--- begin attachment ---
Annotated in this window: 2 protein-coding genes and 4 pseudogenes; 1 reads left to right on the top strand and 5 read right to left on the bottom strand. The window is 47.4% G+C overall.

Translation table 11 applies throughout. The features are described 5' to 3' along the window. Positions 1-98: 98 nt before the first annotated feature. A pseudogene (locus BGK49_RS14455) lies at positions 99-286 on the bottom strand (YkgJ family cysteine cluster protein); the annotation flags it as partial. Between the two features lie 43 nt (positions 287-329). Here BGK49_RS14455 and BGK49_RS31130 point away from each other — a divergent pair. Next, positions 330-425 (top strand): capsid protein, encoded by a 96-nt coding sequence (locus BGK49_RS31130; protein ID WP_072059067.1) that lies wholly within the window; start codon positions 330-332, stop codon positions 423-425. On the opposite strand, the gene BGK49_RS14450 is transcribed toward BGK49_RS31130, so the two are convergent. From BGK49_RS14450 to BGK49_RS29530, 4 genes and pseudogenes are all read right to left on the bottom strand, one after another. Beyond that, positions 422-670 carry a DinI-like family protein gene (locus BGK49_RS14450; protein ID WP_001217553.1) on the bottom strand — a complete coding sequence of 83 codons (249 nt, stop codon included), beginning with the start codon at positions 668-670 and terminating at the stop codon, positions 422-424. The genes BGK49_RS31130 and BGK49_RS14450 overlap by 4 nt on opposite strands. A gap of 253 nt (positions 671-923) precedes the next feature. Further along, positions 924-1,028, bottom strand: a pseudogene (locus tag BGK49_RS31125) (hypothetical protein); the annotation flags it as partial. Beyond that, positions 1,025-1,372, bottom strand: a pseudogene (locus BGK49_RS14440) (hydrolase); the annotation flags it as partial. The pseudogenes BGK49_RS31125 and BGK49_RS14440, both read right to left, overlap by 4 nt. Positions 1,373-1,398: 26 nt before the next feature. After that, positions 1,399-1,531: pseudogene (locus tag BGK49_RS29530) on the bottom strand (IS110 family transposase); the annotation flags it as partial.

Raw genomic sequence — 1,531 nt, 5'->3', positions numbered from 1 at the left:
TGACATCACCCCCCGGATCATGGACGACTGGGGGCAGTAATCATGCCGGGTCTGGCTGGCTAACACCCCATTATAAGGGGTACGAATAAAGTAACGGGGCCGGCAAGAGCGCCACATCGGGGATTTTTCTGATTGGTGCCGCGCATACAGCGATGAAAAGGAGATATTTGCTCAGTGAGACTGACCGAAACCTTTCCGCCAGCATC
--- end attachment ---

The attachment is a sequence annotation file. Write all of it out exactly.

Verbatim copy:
Annotated in this window: 2 protein-coding genes and 4 pseudogenes; 1 reads left to right on the top strand and 5 read right to left on the bottom strand. The window is 47.4% G+C overall.

Translation table 11 applies throughout. The features are described 5' to 3' along the window. Positions 1-98: 98 nt before the first annotated feature. A pseudogene (locus BGK49_RS14455) lies at positions 99-286 on the bottom strand (YkgJ family cysteine cluster protein); the annotation flags it as partial. Between the two features lie 43 nt (positions 287-329). Here BGK49_RS14455 and BGK49_RS31130 point away from each other — a divergent pair. Next, positions 330-425 (top strand): capsid protein, encoded by a 96-nt coding sequence (locus BGK49_RS31130; protein ID WP_072059067.1) that lies wholly within the window; start codon positions 330-332, stop codon positions 423-425. On the opposite strand, the gene BGK49_RS14450 is transcribed toward BGK49_RS31130, so the two are convergent. From BGK49_RS14450 to BGK49_RS29530, 4 genes and pseudogenes are all read right to left on the bottom strand, one after another. Beyond that, positions 422-670 carry a DinI-like family protein gene (locus BGK49_RS14450; protein ID WP_001217553.1) on the bottom strand — a complete coding sequence of 83 codons (249 nt, stop codon included), beginning with the start codon at positions 668-670 and terminating at the stop codon, positions 422-424. The genes BGK49_RS31130 and BGK49_RS14450 overlap by 4 nt on opposite strands. A gap of 253 nt (positions 671-923) precedes the next feature. Further along, positions 924-1,028, bottom strand: a pseudogene (locus tag BGK49_RS31125) (hypothetical protein); the annotation flags it as partial. Beyond that, positions 1,025-1,372, bottom strand: a pseudogene (locus BGK49_RS14440) (hydrolase); the annotation flags it as partial. The pseudogenes BGK49_RS31125 and BGK49_RS14440, both read right to left, overlap by 4 nt. Positions 1,373-1,398: 26 nt before the next feature. After that, positions 1,399-1,531: pseudogene (locus tag BGK49_RS29530) on the bottom strand (IS110 family transposase); the annotation flags it as partial.

Raw genomic sequence — 1,531 nt, 5'->3', positions numbered from 1 at the left:
TGACATCACCCCCCGGATCATGGACGACTGGGGGCAGTAATCATGCCGGGTCTGGCTGGCTAACACCCCATTATAAGGGGTACGAATAAAGTAACGGGGCCGGCAAGAGCGCCACATCGGGGATTTTTCTGATTGGTGCCGCGCATACAGCGATGAAAAGGAGATATTTGCTCAGTGAGACTGACCGAAACCTTTCCGCCAGCATC